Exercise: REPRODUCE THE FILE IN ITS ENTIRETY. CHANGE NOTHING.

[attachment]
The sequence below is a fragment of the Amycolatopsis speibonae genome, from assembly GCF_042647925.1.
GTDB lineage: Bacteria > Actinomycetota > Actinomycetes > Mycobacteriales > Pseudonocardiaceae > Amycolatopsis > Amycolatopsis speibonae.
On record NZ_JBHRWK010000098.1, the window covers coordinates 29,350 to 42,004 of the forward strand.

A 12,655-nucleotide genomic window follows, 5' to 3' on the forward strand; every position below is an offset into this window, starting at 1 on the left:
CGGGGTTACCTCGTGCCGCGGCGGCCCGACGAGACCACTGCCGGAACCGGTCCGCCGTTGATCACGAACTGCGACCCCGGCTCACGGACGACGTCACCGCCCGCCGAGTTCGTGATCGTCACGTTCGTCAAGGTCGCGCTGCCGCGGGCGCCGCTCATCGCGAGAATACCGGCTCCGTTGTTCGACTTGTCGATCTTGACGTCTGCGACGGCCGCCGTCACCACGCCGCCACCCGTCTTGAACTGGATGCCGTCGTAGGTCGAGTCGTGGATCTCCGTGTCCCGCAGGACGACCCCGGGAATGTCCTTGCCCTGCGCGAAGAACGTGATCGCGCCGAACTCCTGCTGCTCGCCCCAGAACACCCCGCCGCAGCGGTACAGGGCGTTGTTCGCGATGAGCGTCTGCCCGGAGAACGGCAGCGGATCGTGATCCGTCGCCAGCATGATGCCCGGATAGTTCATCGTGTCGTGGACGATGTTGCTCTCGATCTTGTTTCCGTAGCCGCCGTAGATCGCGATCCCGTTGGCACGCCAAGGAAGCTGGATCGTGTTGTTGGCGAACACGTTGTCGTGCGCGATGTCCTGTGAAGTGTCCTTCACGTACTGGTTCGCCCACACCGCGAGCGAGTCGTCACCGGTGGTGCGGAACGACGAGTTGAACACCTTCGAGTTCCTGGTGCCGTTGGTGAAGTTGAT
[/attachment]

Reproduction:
The sequence below is a fragment of the Amycolatopsis speibonae genome, from assembly GCF_042647925.1.
GTDB lineage: Bacteria > Actinomycetota > Actinomycetes > Mycobacteriales > Pseudonocardiaceae > Amycolatopsis > Amycolatopsis speibonae.
On record NZ_JBHRWK010000098.1, the window covers coordinates 29,350 to 42,004 of the forward strand.

A 12,655-nucleotide genomic window follows, 5' to 3' on the forward strand; every position below is an offset into this window, starting at 1 on the left:
CGGGGTTACCTCGTGCCGCGGCGGCCCGACGAGACCACTGCCGGAACCGGTCCGCCGTTGATCACGAACTGCGACCCCGGCTCACGGACGACGTCACCGCCCGCCGAGTTCGTGATCGTCACGTTCGTCAAGGTCGCGCTGCCGCGGGCGCCGCTCATCGCGAGAATACCGGCTCCGTTGTTCGACTTGTCGATCTTGACGTCTGCGACGGCCGCCGTCACCACGCCGCCACCCGTCTTGAACTGGATGCCGTCGTAGGTCGAGTCGTGGATCTCCGTGTCCCGCAGGACGACCCCGGGAATGTCCTTGCCCTGCGCGAAGAACGTGATCGCGCCGAACTCCTGCTGCTCGCCCCAGAACACCCCGCCGCAGCGGTACAGGGCGTTGTTCGCGATGAGCGTCTGCCCGGAGAACGGCAGCGGATCGTGATCCGTCGCCAGCATGATGCCCGGATAGTTCATCGTGTCGTGGACGATGTTGCTCTCGATCTTGTTTCCGTAGCCGCCGTAGATCGCGATCCCGTTGGCACGCCAAGGAAGCTGGATCGTGTTGTTGGCGAACACGTTGTCGTGCGCGATGTCCTGTGAAGTGTCCTTCACGTACTGGTTCGCCCACACCGCGAGCGAGTCGTCACCGGTGGTGCGGAACGACGAGTTGAACACCTTCGAGTTCCTGGTGCCGTTGGTGAAGTTGAT